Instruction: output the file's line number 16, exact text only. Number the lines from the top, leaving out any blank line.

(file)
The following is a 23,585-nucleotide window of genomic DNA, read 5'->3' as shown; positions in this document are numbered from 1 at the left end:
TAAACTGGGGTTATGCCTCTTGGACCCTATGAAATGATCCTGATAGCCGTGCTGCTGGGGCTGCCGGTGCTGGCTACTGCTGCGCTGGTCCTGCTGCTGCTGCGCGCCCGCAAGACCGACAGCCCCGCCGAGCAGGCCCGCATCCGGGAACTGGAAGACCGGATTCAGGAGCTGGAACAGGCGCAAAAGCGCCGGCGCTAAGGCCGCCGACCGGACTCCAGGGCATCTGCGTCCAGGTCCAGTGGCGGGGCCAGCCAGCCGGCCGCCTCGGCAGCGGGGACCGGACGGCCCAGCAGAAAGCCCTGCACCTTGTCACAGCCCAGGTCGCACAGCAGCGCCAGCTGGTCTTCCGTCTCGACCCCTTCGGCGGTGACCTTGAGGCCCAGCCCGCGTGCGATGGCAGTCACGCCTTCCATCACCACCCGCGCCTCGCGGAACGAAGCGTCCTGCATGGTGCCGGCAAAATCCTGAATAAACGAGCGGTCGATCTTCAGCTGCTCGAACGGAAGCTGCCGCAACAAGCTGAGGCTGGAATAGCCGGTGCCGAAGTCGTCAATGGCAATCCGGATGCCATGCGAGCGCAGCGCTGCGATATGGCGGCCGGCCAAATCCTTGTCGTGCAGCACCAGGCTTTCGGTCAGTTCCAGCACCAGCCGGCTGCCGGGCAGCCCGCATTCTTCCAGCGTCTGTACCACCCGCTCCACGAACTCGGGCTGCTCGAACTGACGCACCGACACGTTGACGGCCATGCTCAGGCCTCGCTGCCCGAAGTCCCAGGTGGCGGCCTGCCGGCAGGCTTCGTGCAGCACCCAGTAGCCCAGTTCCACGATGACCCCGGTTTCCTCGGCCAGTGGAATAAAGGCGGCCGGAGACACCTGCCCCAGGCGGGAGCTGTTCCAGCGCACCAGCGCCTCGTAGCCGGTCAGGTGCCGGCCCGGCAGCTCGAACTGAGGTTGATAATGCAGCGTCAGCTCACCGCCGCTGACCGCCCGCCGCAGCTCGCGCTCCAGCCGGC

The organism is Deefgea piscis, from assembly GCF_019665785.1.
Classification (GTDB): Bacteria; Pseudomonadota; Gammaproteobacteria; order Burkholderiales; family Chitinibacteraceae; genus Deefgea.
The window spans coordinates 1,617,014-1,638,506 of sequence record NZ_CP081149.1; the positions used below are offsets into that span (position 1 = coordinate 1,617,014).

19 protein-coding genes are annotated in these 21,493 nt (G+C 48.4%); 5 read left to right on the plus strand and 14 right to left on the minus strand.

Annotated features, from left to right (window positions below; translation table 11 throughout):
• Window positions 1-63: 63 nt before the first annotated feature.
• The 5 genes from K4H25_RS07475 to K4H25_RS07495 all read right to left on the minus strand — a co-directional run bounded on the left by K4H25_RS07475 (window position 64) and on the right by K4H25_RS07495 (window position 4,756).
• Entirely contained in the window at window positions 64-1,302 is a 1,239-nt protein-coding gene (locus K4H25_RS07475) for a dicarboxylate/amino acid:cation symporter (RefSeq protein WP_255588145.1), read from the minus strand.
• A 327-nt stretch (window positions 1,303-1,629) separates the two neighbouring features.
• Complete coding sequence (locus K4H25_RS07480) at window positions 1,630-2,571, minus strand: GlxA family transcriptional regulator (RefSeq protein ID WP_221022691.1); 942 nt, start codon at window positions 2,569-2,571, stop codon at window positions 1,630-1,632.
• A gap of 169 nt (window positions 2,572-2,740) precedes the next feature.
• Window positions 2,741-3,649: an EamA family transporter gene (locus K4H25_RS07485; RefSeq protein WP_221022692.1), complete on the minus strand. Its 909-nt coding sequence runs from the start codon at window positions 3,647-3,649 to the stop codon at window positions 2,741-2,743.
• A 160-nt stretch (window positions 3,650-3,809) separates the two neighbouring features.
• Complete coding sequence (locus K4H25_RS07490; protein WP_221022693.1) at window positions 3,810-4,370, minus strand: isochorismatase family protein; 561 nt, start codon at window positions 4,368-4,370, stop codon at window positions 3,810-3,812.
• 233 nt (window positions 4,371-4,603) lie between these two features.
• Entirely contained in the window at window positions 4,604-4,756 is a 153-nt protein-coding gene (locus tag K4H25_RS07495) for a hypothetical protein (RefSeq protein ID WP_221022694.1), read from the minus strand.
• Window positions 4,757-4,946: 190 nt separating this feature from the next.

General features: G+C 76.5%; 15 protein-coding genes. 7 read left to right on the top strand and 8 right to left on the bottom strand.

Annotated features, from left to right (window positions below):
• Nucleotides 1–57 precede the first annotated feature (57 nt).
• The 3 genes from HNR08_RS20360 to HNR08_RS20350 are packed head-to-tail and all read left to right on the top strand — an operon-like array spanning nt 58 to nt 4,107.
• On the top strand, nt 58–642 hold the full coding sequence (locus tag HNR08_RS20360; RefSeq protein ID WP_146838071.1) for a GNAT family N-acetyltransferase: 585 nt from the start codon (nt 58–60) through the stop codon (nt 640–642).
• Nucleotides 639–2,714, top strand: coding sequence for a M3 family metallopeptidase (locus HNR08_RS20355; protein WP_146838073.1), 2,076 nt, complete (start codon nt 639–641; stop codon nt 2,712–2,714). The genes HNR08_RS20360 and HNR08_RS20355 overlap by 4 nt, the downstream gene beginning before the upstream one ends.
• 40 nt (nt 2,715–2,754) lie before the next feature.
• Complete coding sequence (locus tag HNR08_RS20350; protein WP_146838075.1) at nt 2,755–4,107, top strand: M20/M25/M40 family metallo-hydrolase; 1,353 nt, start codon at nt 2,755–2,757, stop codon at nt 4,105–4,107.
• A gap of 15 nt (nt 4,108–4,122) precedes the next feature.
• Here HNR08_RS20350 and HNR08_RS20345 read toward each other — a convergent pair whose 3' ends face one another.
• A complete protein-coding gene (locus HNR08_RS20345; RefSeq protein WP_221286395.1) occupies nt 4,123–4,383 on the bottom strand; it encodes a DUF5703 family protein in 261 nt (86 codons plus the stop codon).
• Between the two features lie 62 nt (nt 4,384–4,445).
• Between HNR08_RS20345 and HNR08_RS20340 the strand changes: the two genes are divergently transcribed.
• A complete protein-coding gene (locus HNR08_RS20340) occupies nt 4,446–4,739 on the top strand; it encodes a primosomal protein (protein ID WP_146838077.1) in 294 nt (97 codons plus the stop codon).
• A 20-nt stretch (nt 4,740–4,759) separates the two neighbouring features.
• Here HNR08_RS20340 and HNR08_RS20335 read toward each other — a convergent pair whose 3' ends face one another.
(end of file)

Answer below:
• Complete coding sequence (locus K4H25_RS07490; protein WP_221022693.1) at window positions 3,810-4,370, minus strand: isochorismatase family protein; 561 nt, start codon at window positions 4,368-4,370, stop codon at window positions 3,810-3,812.